The UK government has formally abolished the ‘same roof rule’: a condition that, for many years, prevented victims of violent or sexual crimes from receiving compensation if their attacker lived in their household at the time of the assault. The announcement follows a landmark judgment last year in which the Court of Appeal held that the rule was discriminatory and contrary to the European Convention on Human Rights.
The same roof rule affected applicants to the Criminal Injuries Compensation Scheme (‘CICS’) who were victims of crimes that took place before 1979; if it so happened that they ‘shared a roof’ with the perpetrator at the time, the victim was unable to access CICS compensation. Many survivors of domestic physical and sexual abuse – often child abuse survivors - were categorically denied redress as a result.
Thankfully, victims who have previously had their applications refused because of the same roof rule will be able to reapply for compensation. Whether any proactive measures will be taken to contact these victims, and inform them of the change, remains to be seen.
The abolition of the same roof rule comes as a wider review into the CICS is underway, and the Independent Inquiry into Child Sexual Abuse continues to examine criminal injuries compensation as part of its Accountability and Reparations investigation.
Further reform of criminal injuries compensation is certainly needed. The scheme provides vital financial support for victims and survivors to help them rebuild their lives. It is crucial that it operates in a fair and open manner. CICS applicants have spoken out about finding the tariff based scheme confusing; long delays in receiving awards; and difficulties accessing support as they go through the application process.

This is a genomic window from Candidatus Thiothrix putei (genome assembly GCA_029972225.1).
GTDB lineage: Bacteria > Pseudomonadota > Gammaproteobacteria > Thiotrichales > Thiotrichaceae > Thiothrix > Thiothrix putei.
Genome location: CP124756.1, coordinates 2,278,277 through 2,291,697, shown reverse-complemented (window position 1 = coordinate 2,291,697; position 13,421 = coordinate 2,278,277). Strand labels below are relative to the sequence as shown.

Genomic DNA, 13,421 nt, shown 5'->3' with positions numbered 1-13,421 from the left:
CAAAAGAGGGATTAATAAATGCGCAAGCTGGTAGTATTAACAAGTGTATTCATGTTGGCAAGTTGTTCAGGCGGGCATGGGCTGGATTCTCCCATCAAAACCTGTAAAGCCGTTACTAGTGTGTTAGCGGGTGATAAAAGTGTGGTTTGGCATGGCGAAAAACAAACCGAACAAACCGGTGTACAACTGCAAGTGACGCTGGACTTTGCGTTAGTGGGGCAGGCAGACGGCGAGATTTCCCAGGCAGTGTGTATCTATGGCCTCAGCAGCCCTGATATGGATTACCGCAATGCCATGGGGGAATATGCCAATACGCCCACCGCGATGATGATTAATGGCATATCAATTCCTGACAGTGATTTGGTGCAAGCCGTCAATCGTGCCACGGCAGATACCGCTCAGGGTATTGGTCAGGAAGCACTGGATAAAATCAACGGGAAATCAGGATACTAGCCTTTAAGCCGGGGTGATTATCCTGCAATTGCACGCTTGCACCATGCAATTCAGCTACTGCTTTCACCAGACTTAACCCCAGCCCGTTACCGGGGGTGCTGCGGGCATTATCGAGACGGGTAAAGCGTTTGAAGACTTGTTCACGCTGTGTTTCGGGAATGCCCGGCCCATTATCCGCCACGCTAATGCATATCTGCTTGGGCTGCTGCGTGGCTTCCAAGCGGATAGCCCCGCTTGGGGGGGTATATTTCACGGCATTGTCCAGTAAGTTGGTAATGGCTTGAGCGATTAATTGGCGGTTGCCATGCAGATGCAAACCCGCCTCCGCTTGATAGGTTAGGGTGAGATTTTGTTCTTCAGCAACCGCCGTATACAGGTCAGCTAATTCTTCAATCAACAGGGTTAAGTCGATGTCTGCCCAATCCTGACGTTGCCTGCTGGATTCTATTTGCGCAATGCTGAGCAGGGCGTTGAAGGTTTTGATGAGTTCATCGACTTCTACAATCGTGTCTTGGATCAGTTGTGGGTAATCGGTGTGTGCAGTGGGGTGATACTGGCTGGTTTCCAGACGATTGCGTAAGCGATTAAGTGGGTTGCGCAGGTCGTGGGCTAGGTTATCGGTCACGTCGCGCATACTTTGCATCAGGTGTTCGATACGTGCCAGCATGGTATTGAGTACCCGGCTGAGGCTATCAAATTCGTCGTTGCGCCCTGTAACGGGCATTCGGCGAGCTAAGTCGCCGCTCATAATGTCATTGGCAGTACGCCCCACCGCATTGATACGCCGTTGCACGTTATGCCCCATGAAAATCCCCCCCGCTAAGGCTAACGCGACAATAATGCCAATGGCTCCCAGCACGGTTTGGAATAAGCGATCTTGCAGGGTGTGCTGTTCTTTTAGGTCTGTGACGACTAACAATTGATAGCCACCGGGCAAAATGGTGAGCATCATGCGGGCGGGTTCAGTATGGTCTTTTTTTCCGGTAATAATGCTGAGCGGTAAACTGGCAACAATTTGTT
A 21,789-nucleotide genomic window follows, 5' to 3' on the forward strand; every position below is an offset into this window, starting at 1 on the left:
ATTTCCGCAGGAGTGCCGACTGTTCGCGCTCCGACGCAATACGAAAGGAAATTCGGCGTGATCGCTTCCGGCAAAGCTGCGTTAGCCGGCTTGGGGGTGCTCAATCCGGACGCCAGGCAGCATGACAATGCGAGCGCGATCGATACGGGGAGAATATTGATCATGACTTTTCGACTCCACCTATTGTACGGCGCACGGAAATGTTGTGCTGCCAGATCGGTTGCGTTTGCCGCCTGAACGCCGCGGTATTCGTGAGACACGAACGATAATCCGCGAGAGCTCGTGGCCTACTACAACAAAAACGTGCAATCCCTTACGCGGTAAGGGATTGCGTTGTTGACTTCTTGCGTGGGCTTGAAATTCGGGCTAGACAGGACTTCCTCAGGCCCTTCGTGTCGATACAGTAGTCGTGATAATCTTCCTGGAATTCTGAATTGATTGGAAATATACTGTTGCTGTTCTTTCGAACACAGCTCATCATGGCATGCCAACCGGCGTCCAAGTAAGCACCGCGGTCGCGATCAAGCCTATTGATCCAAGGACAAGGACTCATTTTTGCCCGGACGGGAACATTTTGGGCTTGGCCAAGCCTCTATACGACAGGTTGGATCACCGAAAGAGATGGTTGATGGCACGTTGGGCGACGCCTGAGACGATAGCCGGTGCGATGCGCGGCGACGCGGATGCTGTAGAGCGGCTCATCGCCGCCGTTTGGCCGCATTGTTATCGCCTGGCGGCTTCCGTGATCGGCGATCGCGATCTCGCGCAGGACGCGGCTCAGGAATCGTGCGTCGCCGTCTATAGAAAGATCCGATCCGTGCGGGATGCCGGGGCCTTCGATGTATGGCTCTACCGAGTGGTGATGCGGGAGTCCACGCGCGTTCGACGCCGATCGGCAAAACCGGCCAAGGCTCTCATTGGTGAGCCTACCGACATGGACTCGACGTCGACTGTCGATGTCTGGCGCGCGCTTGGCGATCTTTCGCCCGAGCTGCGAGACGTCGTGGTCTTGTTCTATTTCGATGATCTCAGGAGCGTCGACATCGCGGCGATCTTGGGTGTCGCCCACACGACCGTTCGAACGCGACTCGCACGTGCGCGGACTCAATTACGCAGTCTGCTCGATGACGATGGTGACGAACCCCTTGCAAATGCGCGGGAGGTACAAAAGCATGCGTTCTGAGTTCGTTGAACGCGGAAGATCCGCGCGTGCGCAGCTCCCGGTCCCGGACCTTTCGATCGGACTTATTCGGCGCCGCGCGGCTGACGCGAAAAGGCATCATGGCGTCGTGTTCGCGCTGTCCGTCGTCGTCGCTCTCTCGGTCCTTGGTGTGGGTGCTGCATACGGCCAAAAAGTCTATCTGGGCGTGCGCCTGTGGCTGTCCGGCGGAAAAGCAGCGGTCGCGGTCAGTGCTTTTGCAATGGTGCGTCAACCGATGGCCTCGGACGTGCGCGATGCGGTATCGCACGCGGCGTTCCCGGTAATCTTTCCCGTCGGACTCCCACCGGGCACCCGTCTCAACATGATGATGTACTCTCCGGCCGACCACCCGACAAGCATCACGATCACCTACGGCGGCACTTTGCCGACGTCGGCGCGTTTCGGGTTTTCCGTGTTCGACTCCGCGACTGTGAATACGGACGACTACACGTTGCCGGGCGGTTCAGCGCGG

There is also concern that the mechanics of the CICS do not properly account for the experiences of victims of child sexual abuse. This includes the CICS’ own interpretation of consent, which has, in the past, ruled that victims had consented to the sexual activity despite being children at the time. Victims of non-recent abuse also have to explain to the CICS why they did not report the crimes earlier, a process that can be re-traumatising and costly. The lack of provision for legal costs means that many survivors are left to navigate the complexities of the scheme on their own.
Removing the same roof rule is an important step to ensure that the CICS properly provides for the needs of abuse survivors, but it is imperative that further reform follows swiftly. When the results of the IICSA’s report are published, the government should take particular heed to its recommendations – particularly on issues such as consent and past convictions – that may help survivors to access the compensation they require and deserve.